United States Court of Appeals FOR THE EIGHTH CIRCUIT
July 10, 2012
UNITED STATES OF AMERICA, PLAINTIFF - APPELLEE,
DAVID JAMOND GAMBLE, DEFENDANT - APPELLANT.
Appeal from the United States District Court for the Southern District of Iowa.
The opinion of the court was delivered by: Melloy, Circuit Judge.
Submitted: January 9, 2012
Before MELLOY, ARNOLD, and SHEPHERD, Circuit Judges.
David Jamond Gamble appeals from his sentence of 188 months' imprisonment for conspiracy to distribute at least five grams of cocaine base, arguing that the district court erred in not applying the Fair Sentencing Act (FSA), codified in part at 21 U.S.C. § 841(b) (2010), to his case. The conduct underlying Gamble's sentence occurred before the FSA went into effect, but his sentencing was after this date. We reverse under Dorsey v. United States, 567 U.S. ___ (2012), which held that the FSA applies where the defendant committed the crime before, but was sentenced after, the FSA went into effect.
On February 20, 2010, police arrested Gamble for conspiring to distribute cocaine base between November 2009 and February 2010. Gamble subsequently entered into a plea agreement and pleaded guilty to onecount of conspiracy to distribute at least five grams of cocaine base, in violation of 21 U.S.C. §§ 846, 841(a)(1), and 841(b)(1)(B). Under the terms of his plea agreement, Gamble stipulated that his criminal history qualified him for career offender status.
The presentence report found Gamble responsible for 21.28 grams of cocaine base. Under the pre-FSA law in effect at the time Gamble committed his offense, the statutory maximum for a career offender for this amount of cocaine was forty years' imprisonment. 21 U.S.C. § 841(b)(1)(B) (2006), amended by Pub. L. No. 111-220, 124 Stat. 2372 (Aug. 3, 2010). This statutory maximum required a base offense level of 34 under the career offender guideline. United States Sentencing Guidelines § 4B1.1(b)(2). The court then applied a three-level reduction for acceptance of responsibility for a final offense level of 31. Combined with Gamble's criminal history category of VI, an advisory Guidelines range of 188 to 235 months' imprisonment applied.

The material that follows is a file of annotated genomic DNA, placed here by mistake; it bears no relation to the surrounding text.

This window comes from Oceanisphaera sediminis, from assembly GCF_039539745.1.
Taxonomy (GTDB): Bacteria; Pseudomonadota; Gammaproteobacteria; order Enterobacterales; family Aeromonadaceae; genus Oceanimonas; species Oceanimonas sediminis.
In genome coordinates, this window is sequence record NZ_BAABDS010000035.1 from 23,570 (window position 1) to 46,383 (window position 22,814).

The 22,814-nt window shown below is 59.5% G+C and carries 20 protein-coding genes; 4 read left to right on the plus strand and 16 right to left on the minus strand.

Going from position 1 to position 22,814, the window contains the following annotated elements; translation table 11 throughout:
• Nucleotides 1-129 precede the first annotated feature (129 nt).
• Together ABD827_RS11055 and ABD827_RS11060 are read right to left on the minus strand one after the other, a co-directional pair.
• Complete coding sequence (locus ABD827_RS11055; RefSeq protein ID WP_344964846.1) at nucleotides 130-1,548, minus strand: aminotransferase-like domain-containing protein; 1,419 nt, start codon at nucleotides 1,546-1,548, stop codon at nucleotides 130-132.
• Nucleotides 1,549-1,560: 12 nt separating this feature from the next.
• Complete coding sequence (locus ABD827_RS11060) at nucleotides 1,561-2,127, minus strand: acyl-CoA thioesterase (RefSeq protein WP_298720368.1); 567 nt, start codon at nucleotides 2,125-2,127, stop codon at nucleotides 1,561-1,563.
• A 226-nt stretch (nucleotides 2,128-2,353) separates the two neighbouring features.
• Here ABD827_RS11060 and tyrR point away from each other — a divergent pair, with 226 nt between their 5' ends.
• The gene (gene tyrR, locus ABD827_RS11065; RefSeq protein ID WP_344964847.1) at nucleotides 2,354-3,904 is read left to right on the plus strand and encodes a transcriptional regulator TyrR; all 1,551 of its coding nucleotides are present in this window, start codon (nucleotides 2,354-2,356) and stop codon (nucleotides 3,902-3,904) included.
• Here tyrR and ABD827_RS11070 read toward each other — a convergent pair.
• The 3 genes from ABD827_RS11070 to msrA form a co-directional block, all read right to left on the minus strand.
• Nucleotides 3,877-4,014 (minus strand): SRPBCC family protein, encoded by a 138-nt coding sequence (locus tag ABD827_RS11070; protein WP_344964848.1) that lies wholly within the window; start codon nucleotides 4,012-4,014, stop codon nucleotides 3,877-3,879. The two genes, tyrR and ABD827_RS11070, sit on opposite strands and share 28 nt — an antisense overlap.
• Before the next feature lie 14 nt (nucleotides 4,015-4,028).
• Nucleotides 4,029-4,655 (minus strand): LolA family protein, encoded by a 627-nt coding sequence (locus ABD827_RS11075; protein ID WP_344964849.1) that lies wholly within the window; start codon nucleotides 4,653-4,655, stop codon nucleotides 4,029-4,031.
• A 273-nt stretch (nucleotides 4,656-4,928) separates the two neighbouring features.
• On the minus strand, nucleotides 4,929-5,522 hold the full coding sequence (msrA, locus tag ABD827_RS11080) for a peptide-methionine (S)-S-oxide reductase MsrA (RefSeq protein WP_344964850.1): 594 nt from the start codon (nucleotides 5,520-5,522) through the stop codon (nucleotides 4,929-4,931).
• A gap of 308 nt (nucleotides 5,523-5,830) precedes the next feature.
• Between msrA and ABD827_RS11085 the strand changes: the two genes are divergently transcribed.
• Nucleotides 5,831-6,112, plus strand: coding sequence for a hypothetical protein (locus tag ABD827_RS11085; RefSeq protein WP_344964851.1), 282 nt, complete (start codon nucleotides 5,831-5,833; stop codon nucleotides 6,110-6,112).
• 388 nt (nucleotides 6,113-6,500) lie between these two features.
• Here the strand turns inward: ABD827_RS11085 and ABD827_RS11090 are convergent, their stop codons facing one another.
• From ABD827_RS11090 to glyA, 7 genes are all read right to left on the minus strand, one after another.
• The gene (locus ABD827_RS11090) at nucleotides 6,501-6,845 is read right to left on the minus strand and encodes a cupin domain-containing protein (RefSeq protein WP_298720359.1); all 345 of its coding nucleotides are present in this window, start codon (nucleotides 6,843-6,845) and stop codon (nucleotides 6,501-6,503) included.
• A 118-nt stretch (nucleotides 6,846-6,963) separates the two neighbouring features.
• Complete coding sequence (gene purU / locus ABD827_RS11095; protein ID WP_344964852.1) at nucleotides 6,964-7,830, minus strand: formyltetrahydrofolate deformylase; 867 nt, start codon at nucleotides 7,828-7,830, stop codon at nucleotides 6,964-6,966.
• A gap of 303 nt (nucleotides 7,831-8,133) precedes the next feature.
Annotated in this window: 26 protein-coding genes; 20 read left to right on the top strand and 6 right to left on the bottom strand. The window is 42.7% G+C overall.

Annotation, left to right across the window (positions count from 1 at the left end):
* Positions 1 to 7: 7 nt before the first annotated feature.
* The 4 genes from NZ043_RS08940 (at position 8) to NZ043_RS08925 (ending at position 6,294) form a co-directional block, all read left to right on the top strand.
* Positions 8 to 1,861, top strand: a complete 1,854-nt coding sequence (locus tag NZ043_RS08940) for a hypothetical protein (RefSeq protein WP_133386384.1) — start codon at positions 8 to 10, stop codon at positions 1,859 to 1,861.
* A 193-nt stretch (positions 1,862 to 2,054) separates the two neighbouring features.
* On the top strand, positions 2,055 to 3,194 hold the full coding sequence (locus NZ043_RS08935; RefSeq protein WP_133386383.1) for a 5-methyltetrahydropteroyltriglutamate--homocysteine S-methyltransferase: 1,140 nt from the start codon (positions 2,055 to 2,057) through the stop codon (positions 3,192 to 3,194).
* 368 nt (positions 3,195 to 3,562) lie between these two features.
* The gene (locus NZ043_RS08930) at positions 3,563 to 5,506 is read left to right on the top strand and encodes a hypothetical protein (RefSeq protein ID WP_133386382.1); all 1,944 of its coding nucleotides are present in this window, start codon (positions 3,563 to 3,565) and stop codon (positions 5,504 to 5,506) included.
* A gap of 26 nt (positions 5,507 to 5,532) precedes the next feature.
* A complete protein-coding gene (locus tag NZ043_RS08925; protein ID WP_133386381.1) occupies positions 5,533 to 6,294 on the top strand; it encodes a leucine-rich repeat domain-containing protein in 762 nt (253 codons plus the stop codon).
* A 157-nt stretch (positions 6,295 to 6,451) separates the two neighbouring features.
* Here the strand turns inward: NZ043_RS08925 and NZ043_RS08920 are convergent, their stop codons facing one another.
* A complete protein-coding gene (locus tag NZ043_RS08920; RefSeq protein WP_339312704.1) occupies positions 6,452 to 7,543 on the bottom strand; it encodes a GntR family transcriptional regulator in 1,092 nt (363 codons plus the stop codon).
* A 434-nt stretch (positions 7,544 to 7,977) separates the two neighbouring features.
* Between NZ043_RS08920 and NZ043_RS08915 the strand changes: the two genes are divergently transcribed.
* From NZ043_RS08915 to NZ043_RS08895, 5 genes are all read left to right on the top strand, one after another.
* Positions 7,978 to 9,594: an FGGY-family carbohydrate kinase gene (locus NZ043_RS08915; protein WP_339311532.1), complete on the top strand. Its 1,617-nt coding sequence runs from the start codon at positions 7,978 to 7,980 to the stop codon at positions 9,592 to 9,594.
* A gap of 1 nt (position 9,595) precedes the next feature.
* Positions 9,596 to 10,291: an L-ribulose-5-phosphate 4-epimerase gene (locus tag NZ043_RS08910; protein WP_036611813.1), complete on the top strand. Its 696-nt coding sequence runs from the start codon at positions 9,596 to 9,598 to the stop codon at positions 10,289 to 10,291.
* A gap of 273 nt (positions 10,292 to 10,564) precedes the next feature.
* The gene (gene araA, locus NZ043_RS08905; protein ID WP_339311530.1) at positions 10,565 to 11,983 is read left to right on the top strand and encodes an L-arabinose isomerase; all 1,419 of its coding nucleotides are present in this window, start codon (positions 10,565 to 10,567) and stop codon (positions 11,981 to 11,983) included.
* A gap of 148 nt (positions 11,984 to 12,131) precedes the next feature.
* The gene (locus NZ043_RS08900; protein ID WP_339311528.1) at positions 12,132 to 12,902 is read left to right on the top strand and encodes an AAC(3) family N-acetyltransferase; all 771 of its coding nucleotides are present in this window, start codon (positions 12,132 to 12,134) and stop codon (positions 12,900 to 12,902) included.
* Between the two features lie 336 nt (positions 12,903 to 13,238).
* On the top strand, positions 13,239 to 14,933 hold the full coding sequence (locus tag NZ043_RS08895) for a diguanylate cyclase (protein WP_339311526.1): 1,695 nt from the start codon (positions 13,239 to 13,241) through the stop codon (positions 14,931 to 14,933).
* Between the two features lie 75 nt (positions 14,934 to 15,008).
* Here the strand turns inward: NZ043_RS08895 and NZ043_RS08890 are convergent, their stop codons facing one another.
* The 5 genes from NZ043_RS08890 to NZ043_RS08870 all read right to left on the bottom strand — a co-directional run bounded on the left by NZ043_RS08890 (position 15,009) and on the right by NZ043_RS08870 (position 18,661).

On May 5, 2011, the district court held a sentencing hearing. Gamble argued that the FSA, which became effective on August 3, 2010-after Gamble's criminal conduct occurred, but before his sentencing-should apply to him. Under the FSA, the statutory maximum for Gamble's offense would have been twenty years, rather than the forty that applied before its passage. 21 U.S.C. § 841(b)(1)(B)(iii) (2010). Based on this lower statutory maximum, a base offense level of 32, rather than 34, would have applied. U.S.S.G. § 4B1.1(b)(3). Had the district court applied the same three-level reduction for acceptance of responsibility, the resultant Guidelines range would have been 151 to 188 months' imprisonment. However, the district court found the pre-FSA forty-year statutory maximum applied and sentenced Gamble at the top of the resultant advisory Guidelines range to 188 months' imprisonment.
Gamble filed a timely notice of appeal and argues that the district court erred in not applying the FSA to his sentencing proceedings. We review de novo the applicability of the FSA to a defendant's case. United States v. Neadeau, 639 F.3d 453, 456 (8th Cir. 2011). In Dorsey, the Supreme Court held that the FSA's "more lenient penalty provisions apply to offenders who committed a crack cocaine crime before August 3, 2010, but that were not sentenced until after August 3." Dorsey, No. 11-5683, slip op. at 2. This decision abrogated our case, United States v. Sidney, 648 F.3d 904, 910 (8th Cir. 2011), which held that the FSA does not apply retroactively. See Dorsey, No. 11-5683, slip op. at 10 (U.S. June 21, 2012). Accordingly, we remand to the district court for further proceedings consistent with this opinion.
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